Maintaining a fish tank is not as difficult as one might think. Still, some essential aspects of care must be followed in order to keep your fish healthy and happy.
Your fish tank filter is one of the most important aspects of fish keeping. If you don’t do it properly, you could end up with a lot of dirty water and sick fish.
One of the most important things to remember is how often you should change your fish tank filter.
In this blog post, I’ll discuss tips and tricks on how to properly maintain your filter – and how often should you change fish tank filter for optimal results!
How Often Should You Change Fish Tank Filter?
When you buy a good-quality fish tank filter, you won’t have to replace the actual filter unless it stops working. The filter machine will continue to function year after year.
What you have to change is the filter media. How often you need to change aquarium filter media depends on what sort of filter you’re using.
Some filters need replacing more frequently than others.
Filter media are three types: mechanical, biological, & chemical filter media.
Mecahnical Filter Media
The most common type of mechanical filter media is filter foam. The filter foam is inserted into the filter to capture large debris to minute dirt particles.
The mechanical filter media keeps the fish tank free of unnecessary and harmful materials and maintains crystal clear water. It won’t need to be replaced until the media falls apart or the filter stops working.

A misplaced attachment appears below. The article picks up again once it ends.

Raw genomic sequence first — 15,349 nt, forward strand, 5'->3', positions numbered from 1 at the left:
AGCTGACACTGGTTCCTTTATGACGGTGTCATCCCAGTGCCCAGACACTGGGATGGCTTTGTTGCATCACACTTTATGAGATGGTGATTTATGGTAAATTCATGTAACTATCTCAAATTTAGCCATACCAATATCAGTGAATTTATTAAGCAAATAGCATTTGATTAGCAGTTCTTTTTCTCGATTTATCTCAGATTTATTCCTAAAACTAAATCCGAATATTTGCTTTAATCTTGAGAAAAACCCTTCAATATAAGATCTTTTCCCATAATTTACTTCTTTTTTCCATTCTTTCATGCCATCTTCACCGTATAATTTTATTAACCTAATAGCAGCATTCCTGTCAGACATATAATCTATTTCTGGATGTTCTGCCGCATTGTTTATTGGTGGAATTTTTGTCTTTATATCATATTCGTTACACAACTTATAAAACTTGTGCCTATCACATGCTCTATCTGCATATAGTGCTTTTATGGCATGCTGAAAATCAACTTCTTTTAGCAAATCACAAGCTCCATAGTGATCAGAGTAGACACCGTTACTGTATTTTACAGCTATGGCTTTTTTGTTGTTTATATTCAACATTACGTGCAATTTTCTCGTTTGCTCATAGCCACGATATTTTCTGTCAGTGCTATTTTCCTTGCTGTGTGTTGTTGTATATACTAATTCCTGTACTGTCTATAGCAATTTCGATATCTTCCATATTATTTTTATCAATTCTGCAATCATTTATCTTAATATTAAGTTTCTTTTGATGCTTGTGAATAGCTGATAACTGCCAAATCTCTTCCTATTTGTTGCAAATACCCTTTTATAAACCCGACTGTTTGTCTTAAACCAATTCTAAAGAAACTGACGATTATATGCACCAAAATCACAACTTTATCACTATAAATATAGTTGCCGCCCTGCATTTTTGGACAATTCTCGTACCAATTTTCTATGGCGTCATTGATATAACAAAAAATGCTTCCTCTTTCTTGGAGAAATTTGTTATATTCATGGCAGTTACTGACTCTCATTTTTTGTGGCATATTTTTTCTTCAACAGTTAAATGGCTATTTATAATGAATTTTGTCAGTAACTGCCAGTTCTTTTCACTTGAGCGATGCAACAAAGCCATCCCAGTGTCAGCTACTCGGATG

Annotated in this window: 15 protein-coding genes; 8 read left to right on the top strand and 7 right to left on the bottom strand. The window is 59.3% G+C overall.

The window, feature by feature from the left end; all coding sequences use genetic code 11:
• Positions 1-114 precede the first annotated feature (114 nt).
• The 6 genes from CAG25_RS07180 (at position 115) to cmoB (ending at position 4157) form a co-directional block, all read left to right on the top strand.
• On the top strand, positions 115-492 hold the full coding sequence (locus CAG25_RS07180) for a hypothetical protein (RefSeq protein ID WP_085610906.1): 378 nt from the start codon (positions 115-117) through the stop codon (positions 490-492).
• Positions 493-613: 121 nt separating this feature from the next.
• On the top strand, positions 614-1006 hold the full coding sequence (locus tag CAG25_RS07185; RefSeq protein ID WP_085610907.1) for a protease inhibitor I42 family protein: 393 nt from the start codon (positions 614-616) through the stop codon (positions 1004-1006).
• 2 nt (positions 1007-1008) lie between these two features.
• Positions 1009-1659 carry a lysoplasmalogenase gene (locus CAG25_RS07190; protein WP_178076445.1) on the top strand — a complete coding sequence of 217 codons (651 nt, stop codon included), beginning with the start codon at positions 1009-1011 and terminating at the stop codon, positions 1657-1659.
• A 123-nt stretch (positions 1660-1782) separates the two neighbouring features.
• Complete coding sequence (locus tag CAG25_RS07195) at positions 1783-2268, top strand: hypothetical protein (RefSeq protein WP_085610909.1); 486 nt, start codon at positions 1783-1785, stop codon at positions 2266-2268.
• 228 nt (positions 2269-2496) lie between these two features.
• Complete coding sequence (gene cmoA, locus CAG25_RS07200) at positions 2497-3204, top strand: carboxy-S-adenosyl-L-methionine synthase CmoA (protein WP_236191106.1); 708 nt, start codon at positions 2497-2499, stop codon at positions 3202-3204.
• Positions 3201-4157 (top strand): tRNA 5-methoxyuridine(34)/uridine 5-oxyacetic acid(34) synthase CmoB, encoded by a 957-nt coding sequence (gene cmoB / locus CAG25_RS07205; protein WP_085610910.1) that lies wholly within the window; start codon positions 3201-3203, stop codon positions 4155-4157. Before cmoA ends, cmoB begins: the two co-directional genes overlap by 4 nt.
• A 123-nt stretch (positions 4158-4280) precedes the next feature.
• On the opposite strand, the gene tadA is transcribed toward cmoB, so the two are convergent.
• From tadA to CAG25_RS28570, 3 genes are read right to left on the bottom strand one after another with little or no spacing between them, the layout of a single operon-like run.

Mechanical filter media should not be changed or substituted unnecessarily. Over time the foam material gets covered with beneficial bacteria that work as biological filtration.
Related Read: Changing Aquarium Filter Without Losing Bacteria
When you replace the media, that means you are removing good bacteria. Therefore you shouldn’t do that until it’s due. However, as it continuously sucks debris, it becomes clogged frequently.
So, you need to clean the mechanical filter foam or sponge every two to four weeks, depending on the bioload of your aquarium.
Never clean the filter foam under tap water, as tap water may contain chlorine which can kill the beneficial bacteria. Instead, use the old aquarium water to clean the filter sponge.
Biological Filter Media
The most common type of biological filter media is bio balls or ceramic rings. Those are placed in the filter to provide a large surface area for beneficial bacteria to grow.
The bacteria on the biological media break down ammonia and nitrites in the water, which keeps the water healthy and safe for your fish.
The bio-media should be replaced every six to twelve months or when they start to fall apart. Apart from the changing schedule, the aquarium filter needs to be cleaned monthly or at least every two months.
Chemical Filter Media
Activated carbon is the most common type of chemical filter media. It’s used to remove dissolved organic waste, toxins, and medications from the water.
Activated carbon should be replaced every four to six weeks.
You might need to replace your filter media more frequently if you have a lot of fish in your aquarium or if you don’t clean your aquarium regularly.